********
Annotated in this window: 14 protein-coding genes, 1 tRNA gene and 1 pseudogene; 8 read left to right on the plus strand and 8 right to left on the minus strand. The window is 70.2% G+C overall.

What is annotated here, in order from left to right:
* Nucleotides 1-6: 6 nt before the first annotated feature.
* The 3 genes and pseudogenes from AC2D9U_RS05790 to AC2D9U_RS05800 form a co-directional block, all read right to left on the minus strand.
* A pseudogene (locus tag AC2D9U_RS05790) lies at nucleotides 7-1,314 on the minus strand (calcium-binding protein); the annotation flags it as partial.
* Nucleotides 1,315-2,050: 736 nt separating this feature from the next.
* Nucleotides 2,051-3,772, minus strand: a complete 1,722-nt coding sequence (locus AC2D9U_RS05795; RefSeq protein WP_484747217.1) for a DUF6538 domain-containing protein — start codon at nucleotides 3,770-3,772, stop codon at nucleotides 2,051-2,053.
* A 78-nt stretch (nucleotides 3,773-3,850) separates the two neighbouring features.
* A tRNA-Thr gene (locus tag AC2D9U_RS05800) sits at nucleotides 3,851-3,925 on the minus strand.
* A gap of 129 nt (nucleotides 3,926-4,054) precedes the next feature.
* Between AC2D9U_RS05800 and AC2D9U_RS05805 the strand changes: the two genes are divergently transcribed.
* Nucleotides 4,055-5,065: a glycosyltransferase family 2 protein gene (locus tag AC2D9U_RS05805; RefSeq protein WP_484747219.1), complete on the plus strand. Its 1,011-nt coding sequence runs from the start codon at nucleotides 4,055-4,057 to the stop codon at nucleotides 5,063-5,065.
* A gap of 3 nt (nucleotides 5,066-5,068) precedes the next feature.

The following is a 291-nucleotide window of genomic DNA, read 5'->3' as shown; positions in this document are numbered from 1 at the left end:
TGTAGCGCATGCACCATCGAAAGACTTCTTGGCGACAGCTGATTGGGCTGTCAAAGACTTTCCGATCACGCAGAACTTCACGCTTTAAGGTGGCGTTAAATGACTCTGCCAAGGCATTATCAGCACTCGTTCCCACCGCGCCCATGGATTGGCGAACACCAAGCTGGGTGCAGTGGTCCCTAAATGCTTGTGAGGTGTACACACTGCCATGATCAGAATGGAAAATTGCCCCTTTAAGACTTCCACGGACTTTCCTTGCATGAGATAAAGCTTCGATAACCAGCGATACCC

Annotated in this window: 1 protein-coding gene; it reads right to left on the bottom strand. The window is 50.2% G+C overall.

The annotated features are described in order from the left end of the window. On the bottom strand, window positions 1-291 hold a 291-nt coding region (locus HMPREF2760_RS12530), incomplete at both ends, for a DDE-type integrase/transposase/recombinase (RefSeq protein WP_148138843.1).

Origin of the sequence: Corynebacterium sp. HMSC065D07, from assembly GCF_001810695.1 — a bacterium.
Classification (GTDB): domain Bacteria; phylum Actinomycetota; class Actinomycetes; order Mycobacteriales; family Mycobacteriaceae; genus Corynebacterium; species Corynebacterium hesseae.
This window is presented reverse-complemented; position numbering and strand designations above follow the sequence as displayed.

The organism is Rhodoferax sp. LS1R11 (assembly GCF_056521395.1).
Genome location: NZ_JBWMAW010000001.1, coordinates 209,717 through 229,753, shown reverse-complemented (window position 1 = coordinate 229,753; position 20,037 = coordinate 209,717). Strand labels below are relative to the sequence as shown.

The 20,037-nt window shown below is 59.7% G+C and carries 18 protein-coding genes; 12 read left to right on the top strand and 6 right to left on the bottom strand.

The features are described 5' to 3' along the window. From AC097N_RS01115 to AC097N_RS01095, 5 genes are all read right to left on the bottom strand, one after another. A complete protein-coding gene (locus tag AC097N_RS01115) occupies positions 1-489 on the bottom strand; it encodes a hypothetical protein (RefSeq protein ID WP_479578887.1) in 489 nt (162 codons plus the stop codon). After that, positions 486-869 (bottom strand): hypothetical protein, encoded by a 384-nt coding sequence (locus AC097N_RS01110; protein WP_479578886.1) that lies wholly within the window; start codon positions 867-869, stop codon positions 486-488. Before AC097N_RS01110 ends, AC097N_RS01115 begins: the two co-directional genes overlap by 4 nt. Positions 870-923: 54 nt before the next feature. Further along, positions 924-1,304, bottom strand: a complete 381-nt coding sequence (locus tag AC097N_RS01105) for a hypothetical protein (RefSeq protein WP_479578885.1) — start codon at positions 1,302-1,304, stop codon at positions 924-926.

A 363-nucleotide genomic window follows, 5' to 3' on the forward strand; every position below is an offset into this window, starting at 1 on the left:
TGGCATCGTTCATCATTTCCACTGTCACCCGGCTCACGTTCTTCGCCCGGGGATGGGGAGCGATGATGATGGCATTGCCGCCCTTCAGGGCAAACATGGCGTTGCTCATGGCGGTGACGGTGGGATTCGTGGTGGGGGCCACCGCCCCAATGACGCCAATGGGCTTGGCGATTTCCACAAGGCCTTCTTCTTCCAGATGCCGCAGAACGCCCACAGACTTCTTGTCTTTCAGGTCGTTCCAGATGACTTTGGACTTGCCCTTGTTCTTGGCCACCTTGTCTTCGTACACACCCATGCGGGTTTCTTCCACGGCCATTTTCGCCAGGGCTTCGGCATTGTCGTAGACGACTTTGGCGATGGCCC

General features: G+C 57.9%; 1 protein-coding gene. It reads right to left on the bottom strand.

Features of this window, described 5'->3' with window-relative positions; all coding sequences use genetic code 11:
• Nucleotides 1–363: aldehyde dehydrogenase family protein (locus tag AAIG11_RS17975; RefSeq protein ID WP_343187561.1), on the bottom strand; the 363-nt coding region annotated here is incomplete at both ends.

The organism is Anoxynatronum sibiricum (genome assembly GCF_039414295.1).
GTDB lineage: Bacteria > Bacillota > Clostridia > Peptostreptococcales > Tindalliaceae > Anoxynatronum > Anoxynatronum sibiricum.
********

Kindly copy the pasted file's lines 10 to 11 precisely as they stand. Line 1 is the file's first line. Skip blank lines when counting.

* A gap of 129 nt (nucleotides 3,926-4,054) precedes the next feature.
* Between AC2D9U_RS05800 and AC2D9U_RS05805 the strand changes: the two genes are divergently transcribed.